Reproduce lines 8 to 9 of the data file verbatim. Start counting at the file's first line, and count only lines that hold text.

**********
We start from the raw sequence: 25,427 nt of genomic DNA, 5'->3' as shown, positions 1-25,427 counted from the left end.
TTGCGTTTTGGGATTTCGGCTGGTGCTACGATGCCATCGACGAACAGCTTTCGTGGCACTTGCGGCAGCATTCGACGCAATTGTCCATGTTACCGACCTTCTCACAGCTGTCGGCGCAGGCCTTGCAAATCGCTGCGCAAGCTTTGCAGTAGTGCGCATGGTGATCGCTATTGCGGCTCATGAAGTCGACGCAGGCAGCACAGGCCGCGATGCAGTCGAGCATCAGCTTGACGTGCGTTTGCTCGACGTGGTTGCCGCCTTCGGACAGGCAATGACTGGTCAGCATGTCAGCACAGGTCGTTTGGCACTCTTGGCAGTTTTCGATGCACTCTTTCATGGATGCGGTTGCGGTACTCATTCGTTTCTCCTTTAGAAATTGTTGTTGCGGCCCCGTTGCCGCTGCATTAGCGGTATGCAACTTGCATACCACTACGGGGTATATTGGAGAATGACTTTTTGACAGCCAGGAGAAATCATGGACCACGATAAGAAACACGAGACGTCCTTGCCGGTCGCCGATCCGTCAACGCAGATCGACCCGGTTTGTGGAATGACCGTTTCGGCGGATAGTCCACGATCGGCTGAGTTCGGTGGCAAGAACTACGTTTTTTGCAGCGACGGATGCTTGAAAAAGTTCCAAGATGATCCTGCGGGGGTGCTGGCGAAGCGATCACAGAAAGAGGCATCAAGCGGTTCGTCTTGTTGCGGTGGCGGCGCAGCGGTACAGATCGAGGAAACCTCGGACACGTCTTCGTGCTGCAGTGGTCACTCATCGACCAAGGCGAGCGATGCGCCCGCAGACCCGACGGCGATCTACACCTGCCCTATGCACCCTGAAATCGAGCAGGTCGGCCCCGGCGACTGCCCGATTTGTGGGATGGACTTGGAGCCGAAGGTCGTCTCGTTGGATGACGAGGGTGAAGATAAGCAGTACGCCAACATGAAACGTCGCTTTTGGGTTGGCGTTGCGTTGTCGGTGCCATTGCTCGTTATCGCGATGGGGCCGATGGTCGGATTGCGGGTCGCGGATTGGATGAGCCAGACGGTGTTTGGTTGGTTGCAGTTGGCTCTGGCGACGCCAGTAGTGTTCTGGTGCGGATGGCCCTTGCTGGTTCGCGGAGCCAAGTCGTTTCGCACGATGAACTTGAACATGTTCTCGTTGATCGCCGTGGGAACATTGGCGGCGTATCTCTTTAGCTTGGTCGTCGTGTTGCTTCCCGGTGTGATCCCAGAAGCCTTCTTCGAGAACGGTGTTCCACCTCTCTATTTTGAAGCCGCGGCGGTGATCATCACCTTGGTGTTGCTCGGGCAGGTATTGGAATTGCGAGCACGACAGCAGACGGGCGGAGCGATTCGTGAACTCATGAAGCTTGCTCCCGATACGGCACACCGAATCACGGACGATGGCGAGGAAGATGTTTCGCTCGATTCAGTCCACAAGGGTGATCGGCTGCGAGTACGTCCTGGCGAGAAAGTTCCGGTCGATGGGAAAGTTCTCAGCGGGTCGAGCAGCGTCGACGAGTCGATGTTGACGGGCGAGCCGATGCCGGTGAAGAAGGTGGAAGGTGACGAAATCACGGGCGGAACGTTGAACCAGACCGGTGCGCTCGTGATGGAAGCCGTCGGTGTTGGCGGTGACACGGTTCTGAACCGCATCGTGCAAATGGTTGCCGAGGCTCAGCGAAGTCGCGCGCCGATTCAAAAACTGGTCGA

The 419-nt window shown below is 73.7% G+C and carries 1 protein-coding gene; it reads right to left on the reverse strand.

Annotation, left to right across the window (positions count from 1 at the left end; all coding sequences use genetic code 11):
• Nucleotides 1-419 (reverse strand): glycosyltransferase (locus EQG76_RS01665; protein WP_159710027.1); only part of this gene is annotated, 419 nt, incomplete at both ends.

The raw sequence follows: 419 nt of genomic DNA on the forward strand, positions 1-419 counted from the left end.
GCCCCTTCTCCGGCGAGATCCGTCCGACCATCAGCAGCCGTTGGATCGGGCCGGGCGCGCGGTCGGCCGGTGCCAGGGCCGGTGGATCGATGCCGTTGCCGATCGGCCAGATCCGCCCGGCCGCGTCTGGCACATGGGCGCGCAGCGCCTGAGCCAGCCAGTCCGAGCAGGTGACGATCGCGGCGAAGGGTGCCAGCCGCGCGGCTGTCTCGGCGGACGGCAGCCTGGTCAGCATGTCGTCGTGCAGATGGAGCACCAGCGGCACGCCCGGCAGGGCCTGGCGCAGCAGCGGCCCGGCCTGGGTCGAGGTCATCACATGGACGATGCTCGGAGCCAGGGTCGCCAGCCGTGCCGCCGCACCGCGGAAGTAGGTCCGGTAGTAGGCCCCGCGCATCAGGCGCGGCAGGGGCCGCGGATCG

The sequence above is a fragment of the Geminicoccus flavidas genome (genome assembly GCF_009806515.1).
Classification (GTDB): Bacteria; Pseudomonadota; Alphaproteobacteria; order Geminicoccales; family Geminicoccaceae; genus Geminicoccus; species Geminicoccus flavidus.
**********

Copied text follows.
The sequence above is a fragment of the Geminicoccus flavidas genome (genome assembly GCF_009806515.1).
Classification (GTDB): Bacteria; Pseudomonadota; Alphaproteobacteria; order Geminicoccales; family Geminicoccaceae; genus Geminicoccus; species Geminicoccus flavidus.